louis martin
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Half Moon Bay--

"It's no longer alive," said Larry Centoni with a chuckle. He was speaking about his prize-winning, 448-pound pumpkin.

The lives of the great pumpkins are often short. Few make it to Halloween. Thick skin and 4 or 5 inches of meat does not make them invulnerable.

Said Centoni, retired fire chief of Half Moon Bay, "They should go a couple of weeks, depending on the pumpkin itself. If the shell is real hard, then they last a little longer." Centoni's big pumpkin started to decay from the inside out, he said. It won third place in the Half Moon Bay Pumpkin Festival. Even the first-place winner's pumpkin, weighing in at 875 pounds, "started to weep a little too," said Centoni.

That pumpkin was grown at Tenino, Washington by Jack LaRue, Centoni's in Half Moon Bay. Some of the greatest pumpkins in recent times have come from Oregon and Washington.

And in recent years the size of pumpkins entered in contests has gone up dramatically. A 200-pound pumpkin used to be considered large, but these days a 200 pounder might as well stay at home to be carved up as a jack-o'-lantern.

Asked if there is a trick to producing really large Pumpkins, the retired fire chief said, "The first thing you've got to do is devote yourself to it." Being retired helps.

One of the problems is that due to size, the pumpkin can grow up over the vine, so that there is no slack. That can cause it to split. "It either splits the vine itself," said Centoni, "or sometimes the stem of the pumpkin will split."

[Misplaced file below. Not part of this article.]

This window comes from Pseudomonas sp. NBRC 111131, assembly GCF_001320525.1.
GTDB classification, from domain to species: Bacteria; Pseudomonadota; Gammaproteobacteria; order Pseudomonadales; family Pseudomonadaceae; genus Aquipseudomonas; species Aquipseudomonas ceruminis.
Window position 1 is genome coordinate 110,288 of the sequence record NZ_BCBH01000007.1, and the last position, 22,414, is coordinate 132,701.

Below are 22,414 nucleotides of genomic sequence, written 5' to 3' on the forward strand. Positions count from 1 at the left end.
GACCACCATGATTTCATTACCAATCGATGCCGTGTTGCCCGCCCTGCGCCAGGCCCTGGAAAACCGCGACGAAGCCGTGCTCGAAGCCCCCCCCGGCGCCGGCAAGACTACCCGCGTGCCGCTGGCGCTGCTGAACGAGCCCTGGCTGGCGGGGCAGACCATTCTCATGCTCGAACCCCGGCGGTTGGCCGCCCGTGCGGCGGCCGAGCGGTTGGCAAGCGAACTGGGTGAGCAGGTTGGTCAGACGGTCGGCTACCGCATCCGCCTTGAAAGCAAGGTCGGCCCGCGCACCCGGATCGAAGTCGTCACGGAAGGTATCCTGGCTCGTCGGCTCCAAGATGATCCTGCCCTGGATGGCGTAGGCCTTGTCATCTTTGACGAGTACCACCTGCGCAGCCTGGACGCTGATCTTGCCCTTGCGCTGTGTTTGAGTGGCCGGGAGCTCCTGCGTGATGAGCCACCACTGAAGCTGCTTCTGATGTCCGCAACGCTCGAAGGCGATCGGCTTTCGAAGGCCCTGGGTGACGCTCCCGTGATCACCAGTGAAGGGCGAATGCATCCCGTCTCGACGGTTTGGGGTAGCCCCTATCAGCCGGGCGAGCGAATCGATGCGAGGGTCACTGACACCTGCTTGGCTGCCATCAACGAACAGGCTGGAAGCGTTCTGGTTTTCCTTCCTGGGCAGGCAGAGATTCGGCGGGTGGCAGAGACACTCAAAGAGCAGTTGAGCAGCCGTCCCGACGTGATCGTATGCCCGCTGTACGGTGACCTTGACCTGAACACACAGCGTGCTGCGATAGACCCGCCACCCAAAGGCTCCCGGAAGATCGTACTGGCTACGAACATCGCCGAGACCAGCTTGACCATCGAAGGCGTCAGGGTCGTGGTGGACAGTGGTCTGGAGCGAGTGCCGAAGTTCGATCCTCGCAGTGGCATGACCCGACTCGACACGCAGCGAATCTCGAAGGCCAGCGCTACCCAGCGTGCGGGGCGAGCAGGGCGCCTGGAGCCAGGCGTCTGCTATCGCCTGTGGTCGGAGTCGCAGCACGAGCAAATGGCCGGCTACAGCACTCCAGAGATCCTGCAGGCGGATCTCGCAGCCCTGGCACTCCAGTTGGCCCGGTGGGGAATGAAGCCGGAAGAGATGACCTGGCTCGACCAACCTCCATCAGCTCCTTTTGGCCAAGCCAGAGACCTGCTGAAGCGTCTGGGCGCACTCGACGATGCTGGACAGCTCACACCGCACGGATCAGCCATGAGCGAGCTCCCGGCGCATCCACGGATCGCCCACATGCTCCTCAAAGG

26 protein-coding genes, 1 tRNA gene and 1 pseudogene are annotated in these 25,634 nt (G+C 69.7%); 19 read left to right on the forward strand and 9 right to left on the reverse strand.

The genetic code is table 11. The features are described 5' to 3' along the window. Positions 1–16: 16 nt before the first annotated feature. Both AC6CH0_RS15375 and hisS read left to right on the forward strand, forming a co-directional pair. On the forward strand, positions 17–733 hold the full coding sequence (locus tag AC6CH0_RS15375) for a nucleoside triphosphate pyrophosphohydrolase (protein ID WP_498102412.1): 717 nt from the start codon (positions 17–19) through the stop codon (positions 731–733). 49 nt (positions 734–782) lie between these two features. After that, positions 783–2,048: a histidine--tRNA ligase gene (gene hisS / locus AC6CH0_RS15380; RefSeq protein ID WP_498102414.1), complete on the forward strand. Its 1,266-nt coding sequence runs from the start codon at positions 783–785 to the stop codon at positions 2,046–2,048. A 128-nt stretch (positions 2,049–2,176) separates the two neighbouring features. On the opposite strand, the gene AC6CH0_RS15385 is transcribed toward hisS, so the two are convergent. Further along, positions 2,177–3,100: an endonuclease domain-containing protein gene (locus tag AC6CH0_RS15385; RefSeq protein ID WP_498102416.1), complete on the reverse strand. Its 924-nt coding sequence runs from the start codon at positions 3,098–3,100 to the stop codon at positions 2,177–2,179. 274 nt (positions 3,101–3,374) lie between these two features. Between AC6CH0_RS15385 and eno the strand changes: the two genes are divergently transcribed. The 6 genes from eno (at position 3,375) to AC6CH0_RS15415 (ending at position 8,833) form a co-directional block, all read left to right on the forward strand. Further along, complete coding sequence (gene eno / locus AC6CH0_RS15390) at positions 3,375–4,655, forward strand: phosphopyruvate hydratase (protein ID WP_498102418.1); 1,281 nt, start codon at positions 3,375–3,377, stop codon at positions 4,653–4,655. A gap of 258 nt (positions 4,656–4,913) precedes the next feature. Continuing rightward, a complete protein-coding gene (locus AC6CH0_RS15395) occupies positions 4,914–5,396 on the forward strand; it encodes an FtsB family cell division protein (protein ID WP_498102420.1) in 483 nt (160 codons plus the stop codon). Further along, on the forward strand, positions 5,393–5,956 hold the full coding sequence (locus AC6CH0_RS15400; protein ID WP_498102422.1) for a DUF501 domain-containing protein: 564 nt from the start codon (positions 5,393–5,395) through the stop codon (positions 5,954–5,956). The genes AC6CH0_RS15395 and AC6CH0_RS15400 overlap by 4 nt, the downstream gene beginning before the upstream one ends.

Centoni's 468 pounder in fact split the vine in the last month of its growth. If it had not split the vine, Centoni predicted it would have been 50 or 60 pounds heavier.

On the California coast, pumpkins are normally planted May 1st and harvested by early October. Some make it to Halloween, some don't.

There are a number of competitions each year. The biggest is an international contest held in San Francisco and sponsored by the International Pumpkin Association (IPA). For that contest, pumpkins growers in other countries enter their pumpkins by calling in a weight that is confirmed by the IPA in the other country.

Russia entered the international contest for the first time this year with a 60-pound pumpkin. The former Soviet Republic has gotten the idea of competition but apparently not the knack.

The largest pumpkin was grown in New York this year. It weighted in at 968 pounds.


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